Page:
For example, a user of sending computing device 100 may hold device 100 in a vertical orientation with first display screen 106 facing second display screen 110 of receiving computing 102, which is held by another user also in the substantially same vertical orientation. The devices 100 and 102 may be held such that the first and second camera modules 104 and 108 are in the substantially same horizontal plane. The horizontal distance between the devices 100 and 102 may be within a few feet, for example. Here, horizontal is defined as a plane that is parallel to a user's eyes regardless of the user's orientation, and vertical is defined as a plane that is perpendicular to the horizontal as just defined.

Barcodes 112 can be any of a number of optical machine-readable representations of data. Barcodes 112 can be one-dimensional or multi-dimensional. Examples of one-dimensional barcodes include Universal Product Codes (UPCs) and Postal Numeric Encoding Technique (POSTNET) symbols. Examples of multi-dimensional barcodes include matrix barcodes, such as CrontoSigns, ShotCodes, and QR codes.

Acknowledgement barcode 114 can be an optical machine-readable representation of data that indicates successful receipt of one or more barcodes. Acknowledgement barcode 114 can be one-dimensional or multi-dimensional. As will be described in greater detail below, acknowledgement barcode 114 can serve as an “ACK” in a communications protocol.

Encoding Data

Prior to displaying barcode data, a computing device obtains the barcode data. In some example embodiments, obtaining barcode data includes encoding non-barcode data into the barcode data. Encoding can be performed by instructions at the computing device. FIG. 2 depicts example encoded data. Referring to FIG. 2, data 200 is encoded into barcodes 204A-N at sending computing device 100. Data 200 includes data items 202A-N.

In some example embodiments, data 200 can be a document that a user of sending computing device 100 wishes to share with receiving computing device 102. Data 200 can be divided into blocks and/or chunks, such as data items 202A-N. Each data item of data items 202A-N can correspond to a barcode of barcodes 204A-N. For example, each data item can correspond to a different page of the document, and each barcode can be a QR code representation of a page. To preserve the sequence of data items 202A-N, each barcode can be indexed according to a sequence number.

In some example embodiments, data items 202A-N and barcodes 204A-N can be relatively uniform in size. For example, a maximum number of bytes (e.g., three kilobytes) can be predetermined for each barcode. This maximum number is hereinafter referenced as the “data density” of a barcode. As will be described in greater detail below, data density can be empirically tuned based on data loss. In general, lower data density improves barcode detection rates, throughput, and reliability.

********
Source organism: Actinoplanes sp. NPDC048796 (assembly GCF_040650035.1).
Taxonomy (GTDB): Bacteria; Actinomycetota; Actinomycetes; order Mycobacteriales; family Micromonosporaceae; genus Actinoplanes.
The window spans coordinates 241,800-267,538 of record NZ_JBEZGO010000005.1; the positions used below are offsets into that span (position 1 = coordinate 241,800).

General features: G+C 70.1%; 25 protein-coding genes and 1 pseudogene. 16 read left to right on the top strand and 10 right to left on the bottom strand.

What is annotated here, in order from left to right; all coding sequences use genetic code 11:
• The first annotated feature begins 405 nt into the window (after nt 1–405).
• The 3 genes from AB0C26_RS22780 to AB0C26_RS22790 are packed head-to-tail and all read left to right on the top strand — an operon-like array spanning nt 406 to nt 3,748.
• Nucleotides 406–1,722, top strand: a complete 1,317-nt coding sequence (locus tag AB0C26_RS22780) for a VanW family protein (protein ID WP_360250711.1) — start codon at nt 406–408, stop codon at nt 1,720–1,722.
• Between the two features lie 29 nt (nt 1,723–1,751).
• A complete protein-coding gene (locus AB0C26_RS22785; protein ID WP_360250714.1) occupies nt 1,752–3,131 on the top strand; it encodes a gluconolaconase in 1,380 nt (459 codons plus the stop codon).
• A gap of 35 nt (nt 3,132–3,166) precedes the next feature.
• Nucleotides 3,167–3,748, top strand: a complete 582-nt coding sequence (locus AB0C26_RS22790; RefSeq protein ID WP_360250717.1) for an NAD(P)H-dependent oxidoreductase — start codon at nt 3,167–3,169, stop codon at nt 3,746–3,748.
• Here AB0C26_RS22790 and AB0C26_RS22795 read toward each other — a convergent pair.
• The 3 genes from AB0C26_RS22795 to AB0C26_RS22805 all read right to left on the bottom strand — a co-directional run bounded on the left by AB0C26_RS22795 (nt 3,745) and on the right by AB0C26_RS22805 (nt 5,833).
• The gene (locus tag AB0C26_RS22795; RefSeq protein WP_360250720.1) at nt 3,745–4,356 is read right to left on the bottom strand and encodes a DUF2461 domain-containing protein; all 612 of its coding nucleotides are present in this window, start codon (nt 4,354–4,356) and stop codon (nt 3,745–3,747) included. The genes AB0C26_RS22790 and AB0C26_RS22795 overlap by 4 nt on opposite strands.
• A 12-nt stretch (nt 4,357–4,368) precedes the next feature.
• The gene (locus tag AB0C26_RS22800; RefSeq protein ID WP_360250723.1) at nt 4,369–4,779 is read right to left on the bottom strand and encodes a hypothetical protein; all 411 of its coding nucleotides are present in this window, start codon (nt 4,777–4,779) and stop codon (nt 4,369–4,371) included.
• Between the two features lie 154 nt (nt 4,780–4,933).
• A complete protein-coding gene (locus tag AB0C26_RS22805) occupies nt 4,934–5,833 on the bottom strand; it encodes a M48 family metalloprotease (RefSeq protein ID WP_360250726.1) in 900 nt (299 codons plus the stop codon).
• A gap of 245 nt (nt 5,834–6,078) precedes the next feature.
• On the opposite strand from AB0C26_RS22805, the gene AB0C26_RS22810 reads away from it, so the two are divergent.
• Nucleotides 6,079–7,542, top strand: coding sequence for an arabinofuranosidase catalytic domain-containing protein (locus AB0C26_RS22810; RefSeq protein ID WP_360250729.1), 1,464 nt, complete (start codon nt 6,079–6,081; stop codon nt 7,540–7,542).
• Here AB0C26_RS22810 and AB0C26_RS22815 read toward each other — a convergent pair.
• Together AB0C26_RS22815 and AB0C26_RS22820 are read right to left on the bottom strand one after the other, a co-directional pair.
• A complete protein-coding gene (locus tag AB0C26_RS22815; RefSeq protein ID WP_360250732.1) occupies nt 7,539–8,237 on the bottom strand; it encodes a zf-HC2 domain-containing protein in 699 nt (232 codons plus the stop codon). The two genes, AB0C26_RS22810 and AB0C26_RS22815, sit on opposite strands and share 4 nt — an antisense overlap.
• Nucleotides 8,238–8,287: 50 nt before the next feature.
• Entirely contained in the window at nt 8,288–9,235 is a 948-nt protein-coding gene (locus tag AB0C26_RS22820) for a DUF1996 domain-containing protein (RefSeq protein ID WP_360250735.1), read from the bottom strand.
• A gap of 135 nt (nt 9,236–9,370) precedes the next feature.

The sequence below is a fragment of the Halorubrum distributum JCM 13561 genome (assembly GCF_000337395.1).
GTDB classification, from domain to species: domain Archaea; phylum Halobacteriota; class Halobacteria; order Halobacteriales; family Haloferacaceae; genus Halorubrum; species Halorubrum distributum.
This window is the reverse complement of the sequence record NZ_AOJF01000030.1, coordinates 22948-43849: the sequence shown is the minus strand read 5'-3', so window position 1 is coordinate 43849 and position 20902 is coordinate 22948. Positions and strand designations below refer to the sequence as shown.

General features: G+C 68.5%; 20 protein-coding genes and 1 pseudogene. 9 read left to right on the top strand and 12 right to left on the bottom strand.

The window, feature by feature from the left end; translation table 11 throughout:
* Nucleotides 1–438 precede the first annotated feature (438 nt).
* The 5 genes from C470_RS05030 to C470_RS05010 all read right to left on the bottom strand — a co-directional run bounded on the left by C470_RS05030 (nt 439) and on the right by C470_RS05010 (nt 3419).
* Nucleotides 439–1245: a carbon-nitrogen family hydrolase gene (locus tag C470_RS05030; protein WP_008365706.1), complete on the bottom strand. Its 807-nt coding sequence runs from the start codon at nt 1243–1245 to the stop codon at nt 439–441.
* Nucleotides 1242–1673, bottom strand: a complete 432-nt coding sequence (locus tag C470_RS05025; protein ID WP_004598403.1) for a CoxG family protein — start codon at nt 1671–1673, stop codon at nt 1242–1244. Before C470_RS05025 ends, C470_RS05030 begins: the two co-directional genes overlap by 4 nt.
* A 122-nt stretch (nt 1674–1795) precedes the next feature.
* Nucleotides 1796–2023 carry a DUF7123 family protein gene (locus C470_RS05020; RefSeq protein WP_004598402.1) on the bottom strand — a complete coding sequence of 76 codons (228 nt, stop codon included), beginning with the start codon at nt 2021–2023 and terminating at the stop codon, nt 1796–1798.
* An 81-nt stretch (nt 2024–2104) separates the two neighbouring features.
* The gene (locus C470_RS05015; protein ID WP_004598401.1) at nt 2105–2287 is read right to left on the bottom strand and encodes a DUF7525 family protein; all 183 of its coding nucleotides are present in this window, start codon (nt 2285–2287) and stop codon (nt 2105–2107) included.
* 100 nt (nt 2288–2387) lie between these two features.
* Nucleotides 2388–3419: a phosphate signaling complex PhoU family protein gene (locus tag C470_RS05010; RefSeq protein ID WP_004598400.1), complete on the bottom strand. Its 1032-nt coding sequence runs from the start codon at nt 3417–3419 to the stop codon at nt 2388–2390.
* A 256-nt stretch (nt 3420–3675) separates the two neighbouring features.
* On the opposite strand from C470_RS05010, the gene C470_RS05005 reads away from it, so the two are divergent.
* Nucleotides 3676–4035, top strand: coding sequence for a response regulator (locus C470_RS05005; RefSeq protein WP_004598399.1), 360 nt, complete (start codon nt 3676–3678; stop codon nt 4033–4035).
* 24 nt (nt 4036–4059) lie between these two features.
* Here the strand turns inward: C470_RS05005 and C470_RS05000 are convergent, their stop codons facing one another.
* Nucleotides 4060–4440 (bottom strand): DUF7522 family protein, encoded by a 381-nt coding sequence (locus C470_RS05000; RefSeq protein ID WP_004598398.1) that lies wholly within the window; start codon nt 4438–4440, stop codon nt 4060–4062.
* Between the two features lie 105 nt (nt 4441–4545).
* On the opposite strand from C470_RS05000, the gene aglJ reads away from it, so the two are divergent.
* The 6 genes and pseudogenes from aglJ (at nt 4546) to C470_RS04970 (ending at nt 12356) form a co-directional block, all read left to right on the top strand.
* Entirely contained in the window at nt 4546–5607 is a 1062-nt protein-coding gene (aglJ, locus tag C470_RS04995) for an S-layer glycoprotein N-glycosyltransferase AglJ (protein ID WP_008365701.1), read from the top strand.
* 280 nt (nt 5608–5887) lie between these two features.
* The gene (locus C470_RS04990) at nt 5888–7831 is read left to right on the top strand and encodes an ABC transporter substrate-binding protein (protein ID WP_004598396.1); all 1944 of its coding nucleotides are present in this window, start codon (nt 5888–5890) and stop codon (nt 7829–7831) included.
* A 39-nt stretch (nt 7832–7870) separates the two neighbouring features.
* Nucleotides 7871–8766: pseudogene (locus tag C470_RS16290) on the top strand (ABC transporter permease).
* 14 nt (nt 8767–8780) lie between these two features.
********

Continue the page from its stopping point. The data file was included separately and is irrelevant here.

Displaying Barcodes

Encoded data is transmitted based on displaying the encoded data in video frames. FIG. 3 depicts example video frames. Referring to FIG. 3, video frames 300A-N include barcodes 204A-N. For example, video frame 300A includes barcodes 204A-B, and video frame 300N includes barcodes 204M-N.

Video frames 300A-N can be used to display barcodes 204A-N in a video fashion. A sequence of video frames (e.g., video frames 300A-G) can be displayed in succession, much like the pages of a flipbook. Each video frame can be displayed for a predetermined length of time. This predetermined length of time can be represented as a “frame rate,” such as sixty frames per second. As will be described in greater detail below, frame rate can be empirically tuned based on data loss.

In some example embodiments, video frames 300A-N can match the shape of a display screen. Thus, rectangular display screens can display rectangular video frames. To make optimal use of a rectangular video frame, each rectangular video frame can include multiple barcodes. For example, QR codes are typically square, so two QR codes can be included in a rectangular video frame. Thus, sending computing device 100 can simultaneously display multiple barcodes in a single video frame.

Acknowledgement Barcodes

To ensure proper delivery of encoded data, any of a number of communication protocols can be implemented. FIG. 4 depicts an example communication protocol. Referring to FIG. 4, sending computing device 100 displays barcodes 204A-F, in pairs, to receiving computing device 102, which displays acknowledgements 400 and 402 to sending computing device 100. In response, sending computing device 100 causes barcodes 204C-D to be displayed again.

In the example of FIG. 4, sending computing device 100 displays barcodes 204A-B in video frame 300A. Each barcode can include a sequence number for the barcode. For example, barcodes 204A-B can correspond to sequence numbers “1” and “2”, respectively. In some example embodiments, error correction is already encoded in the barcode. For example, QR codes have built-in error correction.

Receiving computing device 102 obtains barcodes 204A-B from video frame 300A. The sequence numbers of barcodes 204A-B can be extracted and encoded in acknowledgement 400 as an acknowledgement barcode 114. For example, the sequence numbers can be stored in acknowledgement 400 as the array [1, 2]. The acknowledgement barcode 114 can be displayed to sending computing device 100.